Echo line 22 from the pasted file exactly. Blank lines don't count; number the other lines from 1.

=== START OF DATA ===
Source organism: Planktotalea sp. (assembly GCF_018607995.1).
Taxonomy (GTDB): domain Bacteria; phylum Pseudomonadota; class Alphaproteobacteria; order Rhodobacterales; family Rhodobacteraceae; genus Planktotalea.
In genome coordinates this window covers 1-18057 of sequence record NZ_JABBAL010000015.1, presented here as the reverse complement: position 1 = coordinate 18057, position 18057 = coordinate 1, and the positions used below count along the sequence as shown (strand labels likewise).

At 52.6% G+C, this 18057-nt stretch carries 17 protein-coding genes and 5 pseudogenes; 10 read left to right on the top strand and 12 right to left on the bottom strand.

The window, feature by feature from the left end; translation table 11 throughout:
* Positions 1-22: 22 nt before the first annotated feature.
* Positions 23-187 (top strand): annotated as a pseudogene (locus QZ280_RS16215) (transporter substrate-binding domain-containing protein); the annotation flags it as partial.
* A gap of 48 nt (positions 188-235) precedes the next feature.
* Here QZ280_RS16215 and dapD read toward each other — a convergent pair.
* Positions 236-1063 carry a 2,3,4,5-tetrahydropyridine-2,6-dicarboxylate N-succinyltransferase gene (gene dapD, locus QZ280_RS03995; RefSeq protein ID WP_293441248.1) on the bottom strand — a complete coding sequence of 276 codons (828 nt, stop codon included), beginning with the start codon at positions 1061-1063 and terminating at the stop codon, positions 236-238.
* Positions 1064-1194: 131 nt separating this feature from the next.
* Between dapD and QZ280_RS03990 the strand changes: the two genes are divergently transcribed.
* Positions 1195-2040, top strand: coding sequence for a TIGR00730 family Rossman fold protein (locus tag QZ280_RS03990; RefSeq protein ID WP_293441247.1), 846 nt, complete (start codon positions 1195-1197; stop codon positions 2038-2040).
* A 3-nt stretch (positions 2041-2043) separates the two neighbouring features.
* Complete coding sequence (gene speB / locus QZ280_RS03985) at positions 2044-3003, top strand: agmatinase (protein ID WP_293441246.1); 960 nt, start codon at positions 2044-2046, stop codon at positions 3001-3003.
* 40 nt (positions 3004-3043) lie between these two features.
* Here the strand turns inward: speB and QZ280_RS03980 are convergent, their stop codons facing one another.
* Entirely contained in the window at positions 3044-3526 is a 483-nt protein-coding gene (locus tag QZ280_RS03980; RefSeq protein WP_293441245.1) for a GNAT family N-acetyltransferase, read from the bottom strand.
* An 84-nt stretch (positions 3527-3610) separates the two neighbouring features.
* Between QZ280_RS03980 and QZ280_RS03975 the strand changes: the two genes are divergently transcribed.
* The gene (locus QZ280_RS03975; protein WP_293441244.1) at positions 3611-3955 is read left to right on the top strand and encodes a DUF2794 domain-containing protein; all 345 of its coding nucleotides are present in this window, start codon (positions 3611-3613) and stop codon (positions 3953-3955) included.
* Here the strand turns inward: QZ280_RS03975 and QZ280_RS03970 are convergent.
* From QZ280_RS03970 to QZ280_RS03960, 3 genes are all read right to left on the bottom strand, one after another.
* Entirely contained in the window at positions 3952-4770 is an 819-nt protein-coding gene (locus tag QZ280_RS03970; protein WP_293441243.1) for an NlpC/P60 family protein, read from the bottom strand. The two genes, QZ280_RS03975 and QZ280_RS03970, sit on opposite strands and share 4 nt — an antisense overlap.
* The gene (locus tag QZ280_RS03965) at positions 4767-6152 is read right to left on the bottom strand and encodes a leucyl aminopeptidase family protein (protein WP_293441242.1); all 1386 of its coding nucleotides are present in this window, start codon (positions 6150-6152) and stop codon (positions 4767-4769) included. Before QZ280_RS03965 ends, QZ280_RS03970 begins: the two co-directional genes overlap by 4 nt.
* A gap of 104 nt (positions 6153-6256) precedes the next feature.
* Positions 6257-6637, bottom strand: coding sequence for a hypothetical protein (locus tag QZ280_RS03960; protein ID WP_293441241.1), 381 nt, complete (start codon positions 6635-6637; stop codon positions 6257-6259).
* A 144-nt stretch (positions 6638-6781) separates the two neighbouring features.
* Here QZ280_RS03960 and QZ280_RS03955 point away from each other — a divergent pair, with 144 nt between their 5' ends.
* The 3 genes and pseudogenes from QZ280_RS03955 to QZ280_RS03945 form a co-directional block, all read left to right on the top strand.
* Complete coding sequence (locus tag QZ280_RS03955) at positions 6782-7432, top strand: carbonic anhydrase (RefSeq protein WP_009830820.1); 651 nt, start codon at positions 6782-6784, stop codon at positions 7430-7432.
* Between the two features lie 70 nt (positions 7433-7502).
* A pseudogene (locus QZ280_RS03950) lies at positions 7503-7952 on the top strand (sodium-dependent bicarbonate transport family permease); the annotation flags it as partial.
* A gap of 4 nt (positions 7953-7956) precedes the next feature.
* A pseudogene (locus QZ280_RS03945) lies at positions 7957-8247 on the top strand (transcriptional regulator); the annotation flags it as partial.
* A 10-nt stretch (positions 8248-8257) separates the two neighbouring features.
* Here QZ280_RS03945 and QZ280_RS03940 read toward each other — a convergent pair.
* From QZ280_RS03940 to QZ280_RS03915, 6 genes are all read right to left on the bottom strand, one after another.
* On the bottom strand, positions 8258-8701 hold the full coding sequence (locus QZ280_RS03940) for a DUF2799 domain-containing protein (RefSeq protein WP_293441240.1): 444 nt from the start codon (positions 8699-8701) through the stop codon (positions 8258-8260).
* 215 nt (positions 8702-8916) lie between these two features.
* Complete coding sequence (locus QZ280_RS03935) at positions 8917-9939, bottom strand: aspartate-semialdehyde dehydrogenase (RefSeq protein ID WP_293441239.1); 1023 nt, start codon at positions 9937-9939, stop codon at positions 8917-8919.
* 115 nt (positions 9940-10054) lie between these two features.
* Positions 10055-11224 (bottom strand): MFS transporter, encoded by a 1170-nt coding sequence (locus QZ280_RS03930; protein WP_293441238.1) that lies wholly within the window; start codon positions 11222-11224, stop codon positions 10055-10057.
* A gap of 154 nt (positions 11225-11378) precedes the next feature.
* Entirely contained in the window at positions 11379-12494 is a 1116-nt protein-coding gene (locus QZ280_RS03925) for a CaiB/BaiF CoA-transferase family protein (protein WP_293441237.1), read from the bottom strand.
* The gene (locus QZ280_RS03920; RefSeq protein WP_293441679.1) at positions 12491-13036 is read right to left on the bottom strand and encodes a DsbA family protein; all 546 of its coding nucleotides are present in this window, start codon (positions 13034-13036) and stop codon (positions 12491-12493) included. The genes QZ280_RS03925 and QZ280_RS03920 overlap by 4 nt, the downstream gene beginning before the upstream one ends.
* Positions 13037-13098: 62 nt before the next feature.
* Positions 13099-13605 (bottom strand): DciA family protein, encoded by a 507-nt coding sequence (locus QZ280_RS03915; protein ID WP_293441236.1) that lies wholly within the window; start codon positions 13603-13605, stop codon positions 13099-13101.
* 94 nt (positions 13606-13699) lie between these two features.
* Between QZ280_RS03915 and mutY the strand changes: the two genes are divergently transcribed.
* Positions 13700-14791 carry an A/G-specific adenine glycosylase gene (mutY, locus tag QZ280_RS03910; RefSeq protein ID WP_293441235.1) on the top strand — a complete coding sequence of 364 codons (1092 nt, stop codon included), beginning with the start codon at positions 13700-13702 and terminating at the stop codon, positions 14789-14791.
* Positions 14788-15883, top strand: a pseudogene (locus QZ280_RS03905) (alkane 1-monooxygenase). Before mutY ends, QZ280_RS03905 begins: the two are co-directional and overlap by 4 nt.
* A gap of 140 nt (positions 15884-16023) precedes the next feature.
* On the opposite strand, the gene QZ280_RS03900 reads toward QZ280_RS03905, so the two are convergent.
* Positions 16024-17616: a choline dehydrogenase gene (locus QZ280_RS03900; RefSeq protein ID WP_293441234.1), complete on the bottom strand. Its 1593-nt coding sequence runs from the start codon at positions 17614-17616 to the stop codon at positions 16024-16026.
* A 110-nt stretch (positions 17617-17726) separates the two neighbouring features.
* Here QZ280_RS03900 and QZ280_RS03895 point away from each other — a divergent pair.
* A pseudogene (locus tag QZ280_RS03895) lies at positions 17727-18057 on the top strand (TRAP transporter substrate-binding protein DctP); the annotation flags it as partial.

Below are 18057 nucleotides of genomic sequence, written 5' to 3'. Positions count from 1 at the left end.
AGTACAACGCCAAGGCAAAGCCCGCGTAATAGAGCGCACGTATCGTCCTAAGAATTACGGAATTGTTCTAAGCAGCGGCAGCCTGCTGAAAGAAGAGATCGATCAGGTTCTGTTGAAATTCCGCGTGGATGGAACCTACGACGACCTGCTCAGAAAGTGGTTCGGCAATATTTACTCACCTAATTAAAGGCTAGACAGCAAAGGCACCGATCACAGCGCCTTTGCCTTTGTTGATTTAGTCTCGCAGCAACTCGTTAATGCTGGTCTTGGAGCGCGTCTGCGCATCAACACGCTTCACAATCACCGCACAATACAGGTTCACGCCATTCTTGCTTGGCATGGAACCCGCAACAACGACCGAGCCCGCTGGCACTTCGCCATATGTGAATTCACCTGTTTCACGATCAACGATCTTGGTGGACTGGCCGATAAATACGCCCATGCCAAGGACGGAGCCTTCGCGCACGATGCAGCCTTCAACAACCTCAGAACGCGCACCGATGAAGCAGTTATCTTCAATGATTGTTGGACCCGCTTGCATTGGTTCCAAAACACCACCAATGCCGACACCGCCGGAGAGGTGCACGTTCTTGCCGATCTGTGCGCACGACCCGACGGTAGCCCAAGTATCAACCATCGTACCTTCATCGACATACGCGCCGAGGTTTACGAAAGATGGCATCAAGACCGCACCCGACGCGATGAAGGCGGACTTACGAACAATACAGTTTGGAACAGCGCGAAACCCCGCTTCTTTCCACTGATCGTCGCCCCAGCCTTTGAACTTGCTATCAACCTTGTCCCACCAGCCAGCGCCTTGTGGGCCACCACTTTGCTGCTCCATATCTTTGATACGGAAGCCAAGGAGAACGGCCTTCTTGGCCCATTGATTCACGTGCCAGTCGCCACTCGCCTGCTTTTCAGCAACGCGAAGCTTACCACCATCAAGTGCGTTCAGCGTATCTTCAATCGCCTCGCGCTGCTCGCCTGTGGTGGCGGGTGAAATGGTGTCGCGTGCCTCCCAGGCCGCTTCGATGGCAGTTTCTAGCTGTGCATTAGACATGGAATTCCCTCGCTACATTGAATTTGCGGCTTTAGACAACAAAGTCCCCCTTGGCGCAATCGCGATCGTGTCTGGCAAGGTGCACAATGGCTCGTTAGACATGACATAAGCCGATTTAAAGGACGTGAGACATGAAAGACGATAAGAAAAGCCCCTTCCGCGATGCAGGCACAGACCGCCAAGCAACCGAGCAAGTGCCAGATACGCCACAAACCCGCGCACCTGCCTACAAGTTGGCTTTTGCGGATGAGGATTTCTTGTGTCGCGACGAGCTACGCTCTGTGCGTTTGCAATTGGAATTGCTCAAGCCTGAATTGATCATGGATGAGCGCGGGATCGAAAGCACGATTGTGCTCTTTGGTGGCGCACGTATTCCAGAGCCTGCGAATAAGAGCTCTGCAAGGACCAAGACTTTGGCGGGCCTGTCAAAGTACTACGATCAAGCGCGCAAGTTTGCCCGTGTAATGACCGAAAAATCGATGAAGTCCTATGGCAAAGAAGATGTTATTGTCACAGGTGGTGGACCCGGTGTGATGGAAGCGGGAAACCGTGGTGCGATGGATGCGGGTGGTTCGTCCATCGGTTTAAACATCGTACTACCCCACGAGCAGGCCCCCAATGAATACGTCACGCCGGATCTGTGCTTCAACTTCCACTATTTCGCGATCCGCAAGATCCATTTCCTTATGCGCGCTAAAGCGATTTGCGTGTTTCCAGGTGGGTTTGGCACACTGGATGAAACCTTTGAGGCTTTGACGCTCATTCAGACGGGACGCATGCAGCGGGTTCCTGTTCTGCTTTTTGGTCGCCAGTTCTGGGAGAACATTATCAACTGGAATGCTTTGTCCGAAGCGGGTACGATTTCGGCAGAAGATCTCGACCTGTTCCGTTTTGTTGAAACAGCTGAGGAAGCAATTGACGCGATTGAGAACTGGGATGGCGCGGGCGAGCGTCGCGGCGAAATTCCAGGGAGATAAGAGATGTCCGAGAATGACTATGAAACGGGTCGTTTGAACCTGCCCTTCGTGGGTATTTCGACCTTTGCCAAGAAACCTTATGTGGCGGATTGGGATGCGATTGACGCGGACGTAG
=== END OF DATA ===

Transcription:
* Here the strand turns inward: QZ280_RS03975 and QZ280_RS03970 are convergent.